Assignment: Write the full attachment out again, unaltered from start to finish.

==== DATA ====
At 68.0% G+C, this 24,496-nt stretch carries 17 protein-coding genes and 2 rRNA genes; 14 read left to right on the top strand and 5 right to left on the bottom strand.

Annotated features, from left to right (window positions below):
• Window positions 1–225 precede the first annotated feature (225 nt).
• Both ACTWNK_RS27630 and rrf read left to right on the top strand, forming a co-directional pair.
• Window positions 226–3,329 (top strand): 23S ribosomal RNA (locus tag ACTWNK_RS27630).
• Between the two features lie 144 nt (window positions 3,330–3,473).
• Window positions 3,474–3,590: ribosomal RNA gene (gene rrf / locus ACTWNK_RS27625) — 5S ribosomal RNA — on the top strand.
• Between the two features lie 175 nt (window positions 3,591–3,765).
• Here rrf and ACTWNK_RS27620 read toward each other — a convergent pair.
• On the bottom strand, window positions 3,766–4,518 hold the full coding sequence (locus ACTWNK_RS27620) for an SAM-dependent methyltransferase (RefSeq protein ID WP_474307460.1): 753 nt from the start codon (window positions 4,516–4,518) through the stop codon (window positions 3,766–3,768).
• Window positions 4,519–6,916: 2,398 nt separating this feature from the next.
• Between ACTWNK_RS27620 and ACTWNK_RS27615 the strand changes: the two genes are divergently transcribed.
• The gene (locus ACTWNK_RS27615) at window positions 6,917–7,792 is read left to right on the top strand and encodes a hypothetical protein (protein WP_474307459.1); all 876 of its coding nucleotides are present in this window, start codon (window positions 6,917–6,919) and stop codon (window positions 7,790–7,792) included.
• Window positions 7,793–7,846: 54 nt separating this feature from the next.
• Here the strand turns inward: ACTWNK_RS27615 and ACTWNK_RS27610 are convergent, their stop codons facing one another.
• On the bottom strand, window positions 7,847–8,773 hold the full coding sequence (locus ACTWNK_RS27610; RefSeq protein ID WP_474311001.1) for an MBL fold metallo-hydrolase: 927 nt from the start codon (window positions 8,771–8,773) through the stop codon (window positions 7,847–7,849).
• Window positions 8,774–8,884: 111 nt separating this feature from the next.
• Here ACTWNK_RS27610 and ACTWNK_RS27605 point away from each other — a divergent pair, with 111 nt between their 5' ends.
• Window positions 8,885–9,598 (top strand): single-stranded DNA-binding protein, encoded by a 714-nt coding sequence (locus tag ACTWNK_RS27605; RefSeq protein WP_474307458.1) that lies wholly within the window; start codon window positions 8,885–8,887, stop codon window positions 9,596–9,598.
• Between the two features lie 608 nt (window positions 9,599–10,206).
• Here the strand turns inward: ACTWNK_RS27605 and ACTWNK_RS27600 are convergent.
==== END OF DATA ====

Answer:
At 68.0% G+C, this 24,496-nt stretch carries 17 protein-coding genes and 2 rRNA genes; 14 read left to right on the top strand and 5 right to left on the bottom strand.

Annotated features, from left to right (window positions below):
• Window positions 1–225 precede the first annotated feature (225 nt).
• Both ACTWNK_RS27630 and rrf read left to right on the top strand, forming a co-directional pair.
• Window positions 226–3,329 (top strand): 23S ribosomal RNA (locus tag ACTWNK_RS27630).
• Between the two features lie 144 nt (window positions 3,330–3,473).
• Window positions 3,474–3,590: ribosomal RNA gene (gene rrf / locus ACTWNK_RS27625) — 5S ribosomal RNA — on the top strand.
• Between the two features lie 175 nt (window positions 3,591–3,765).
• Here rrf and ACTWNK_RS27620 read toward each other — a convergent pair.
• On the bottom strand, window positions 3,766–4,518 hold the full coding sequence (locus ACTWNK_RS27620) for an SAM-dependent methyltransferase (RefSeq protein ID WP_474307460.1): 753 nt from the start codon (window positions 4,516–4,518) through the stop codon (window positions 3,766–3,768).
• Window positions 4,519–6,916: 2,398 nt separating this feature from the next.
• Between ACTWNK_RS27620 and ACTWNK_RS27615 the strand changes: the two genes are divergently transcribed.
• The gene (locus ACTWNK_RS27615) at window positions 6,917–7,792 is read left to right on the top strand and encodes a hypothetical protein (protein WP_474307459.1); all 876 of its coding nucleotides are present in this window, start codon (window positions 6,917–6,919) and stop codon (window positions 7,790–7,792) included.
• Window positions 7,793–7,846: 54 nt separating this feature from the next.
• Here the strand turns inward: ACTWNK_RS27615 and ACTWNK_RS27610 are convergent, their stop codons facing one another.
• On the bottom strand, window positions 7,847–8,773 hold the full coding sequence (locus ACTWNK_RS27610; RefSeq protein ID WP_474311001.1) for an MBL fold metallo-hydrolase: 927 nt from the start codon (window positions 8,771–8,773) through the stop codon (window positions 7,847–7,849).
• Window positions 8,774–8,884: 111 nt separating this feature from the next.
• Here ACTWNK_RS27610 and ACTWNK_RS27605 point away from each other — a divergent pair, with 111 nt between their 5' ends.
• Window positions 8,885–9,598 (top strand): single-stranded DNA-binding protein, encoded by a 714-nt coding sequence (locus tag ACTWNK_RS27605; RefSeq protein WP_474307458.1) that lies wholly within the window; start codon window positions 8,885–8,887, stop codon window positions 9,596–9,598.
• Between the two features lie 608 nt (window positions 9,599–10,206).
• Here the strand turns inward: ACTWNK_RS27605 and ACTWNK_RS27600 are convergent.